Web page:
|Sunday, March 7,1999
Sunday Plus: Page 2
Among dreamers and risk-takers
She has a perch on the electronic frontier
THIS year, my editors are going to look for me with a torchlight in one of the GV Grand halls, when they can't find me in the newsroom.
ESTHER DYSON, 47, has always been drawn to people who are "the smartest, the most fun, the least formal and slightly subversive".
In Harvard, she spent most of her time not in class but working for the Harvard Crimson, the university's daily paper.
The serious journalist wannabes on the Crimson were not her type though. She hung out with the funnier guys on the Harvard Lampoon instead.
After a stint as a reporter with Forbes and then three years working as a securities analyst on Wall Street, she gravitated towards the computer folks who were then just starting up in Silicon Valley.
She ran a newsletter called Release 1.0, and got to know all the dreamers and risk-takers -- people like Bill Gates, Lotus founder Mitch Kapor, Ben Rosen, venture capitalist who became chairman of Compaq, and Jim Barksdale, CEO of Netscape.
She describes those early days as "a lot of fun".
"Nobody took us seriously. We were not bothered by the government. People left us alone."
Of course, she did not know that these start-ups would become the new corporations of the digital age, but "I had a sense that it mattered, and I did what I thought was interesting".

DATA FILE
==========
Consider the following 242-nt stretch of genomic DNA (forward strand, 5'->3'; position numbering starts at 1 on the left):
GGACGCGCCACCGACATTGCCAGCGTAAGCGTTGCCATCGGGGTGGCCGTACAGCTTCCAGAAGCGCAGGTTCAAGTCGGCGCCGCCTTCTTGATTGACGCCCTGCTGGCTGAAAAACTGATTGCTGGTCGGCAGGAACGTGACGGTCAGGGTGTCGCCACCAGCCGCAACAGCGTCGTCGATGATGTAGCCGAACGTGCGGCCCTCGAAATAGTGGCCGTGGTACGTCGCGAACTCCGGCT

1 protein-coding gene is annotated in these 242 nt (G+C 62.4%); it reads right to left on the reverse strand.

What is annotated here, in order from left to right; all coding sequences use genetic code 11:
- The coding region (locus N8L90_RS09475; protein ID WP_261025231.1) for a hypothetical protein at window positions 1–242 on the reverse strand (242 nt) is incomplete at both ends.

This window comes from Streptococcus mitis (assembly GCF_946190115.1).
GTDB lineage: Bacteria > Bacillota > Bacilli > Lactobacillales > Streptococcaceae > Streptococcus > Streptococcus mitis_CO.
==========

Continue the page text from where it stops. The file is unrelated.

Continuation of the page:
By 1989, when other publications came up to compete with her newsletter, where she was its only writer, she travelled to Russia and Central Europe to stake out new territory.
Today, she is chairman of EDventure Holdings, a small company which focuses on emerging IT worldwide and especially on the emerging markets in Central and Eastern Europe.
Fortune magazine named her recently as one of the 50 most important women in American business.
Ask her what she thinks are identifying traits of the successful dreamers and risk-takers and she brings up Einstein.
The latter thought concretely, when others thought abstractedly, she says.
The dreamers and risk-takers she knew all had a concrete vision, and because the vision was concrete, they were more willing to take risks.
"When you have a clear notion that this is what you want to do, then you're willing to take the risks. The trade-offs feel different."
For someone who has a perch on the cutting edge of IT, Dyson admits to never taking home the computer.
Her home in New York, three blocks from her office, has no telephone and no TV set.
"The technology is there to serve you," she says.
She gets home by 8.30 at night. Every day, wherever she is, she gets up at 4.30 to swim for an hour.
"It helps keep me sane. Thinking for an hour calms you down, gets you focused."
Dyson is the daughter of the visionary physicist Freeman Dyson who, in books like Origins Of Life (1985) and Infinite In All Directions (1988), reflects on what life is and how the universe will end.
Her younger brother George Dyson, in his book, Darwin Among The Machines (1997), discusses the future co-existence of man and machine whose intelligence will exceed man's.
Esther Dyson, who is the author of Release 2.0 (Broadway, 1997) and the paperback upgrade, Release 2.1 (Penguin), is the interim head of a new international advisory panel for the Internet, called the Internet Corporation For Assigned Names And Numbers, which was inaugurated in Singapore last Wednesday.
See next page for an excerpt from her book.
07/03/99 Among dreamers and risk-takers